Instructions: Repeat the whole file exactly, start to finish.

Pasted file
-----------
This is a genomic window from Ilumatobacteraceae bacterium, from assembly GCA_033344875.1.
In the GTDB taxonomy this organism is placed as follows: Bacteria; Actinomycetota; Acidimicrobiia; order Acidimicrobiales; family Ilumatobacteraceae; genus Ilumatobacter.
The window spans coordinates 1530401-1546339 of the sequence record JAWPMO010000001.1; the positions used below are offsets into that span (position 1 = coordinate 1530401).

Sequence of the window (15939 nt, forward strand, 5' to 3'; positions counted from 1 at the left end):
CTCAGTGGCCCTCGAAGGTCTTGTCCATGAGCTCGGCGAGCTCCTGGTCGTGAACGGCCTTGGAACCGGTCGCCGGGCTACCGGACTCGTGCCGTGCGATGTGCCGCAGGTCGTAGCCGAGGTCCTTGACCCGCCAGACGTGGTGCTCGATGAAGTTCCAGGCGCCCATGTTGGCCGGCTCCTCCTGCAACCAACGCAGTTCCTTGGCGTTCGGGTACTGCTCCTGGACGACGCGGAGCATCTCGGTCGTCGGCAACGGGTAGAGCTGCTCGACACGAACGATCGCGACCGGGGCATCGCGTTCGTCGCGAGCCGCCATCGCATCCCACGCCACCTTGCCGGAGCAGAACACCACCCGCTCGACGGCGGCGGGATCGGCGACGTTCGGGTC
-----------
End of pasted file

This is a genomic window from Ilumatobacteraceae bacterium, from assembly GCA_033344875.1.
In the GTDB taxonomy this organism is placed as follows: Bacteria; Actinomycetota; Acidimicrobiia; order Acidimicrobiales; family Ilumatobacteraceae; genus Ilumatobacter.
The window spans coordinates 1530401-1546339 of the sequence record JAWPMO010000001.1; the positions used below are offsets into that span (position 1 = coordinate 1530401).

Sequence of the window (15939 nt, forward strand, 5' to 3'; positions counted from 1 at the left end):
CTCAGTGGCCCTCGAAGGTCTTGTCCATGAGCTCGGCGAGCTCCTGGTCGTGAACGGCCTTGGAACCGGTCGCCGGGCTACCGGACTCGTGCCGTGCGATGTGCCGCAGGTCGTAGCCGAGGTCCTTGACCCGCCAGACGTGGTGCTCGATGAAGTTCCAGGCGCCCATGTTGGCCGGCTCCTCCTGCAACCAACGCAGTTCCTTGGCGTTCGGGTACTGCTCCTGGACGACGCGGAGCATCTCGGTCGTCGGCAACGGGTAGAGCTGCTCGACACGAACGATCGCGACCGGGGCATCGCGTTCGTCGCGAGCCGCCATCGCATCCCACGCCACCTTGCCGGAGCAGAACACCACCCGCTCGACGGCGGCGGGATCGGCGACGTTCGGGTC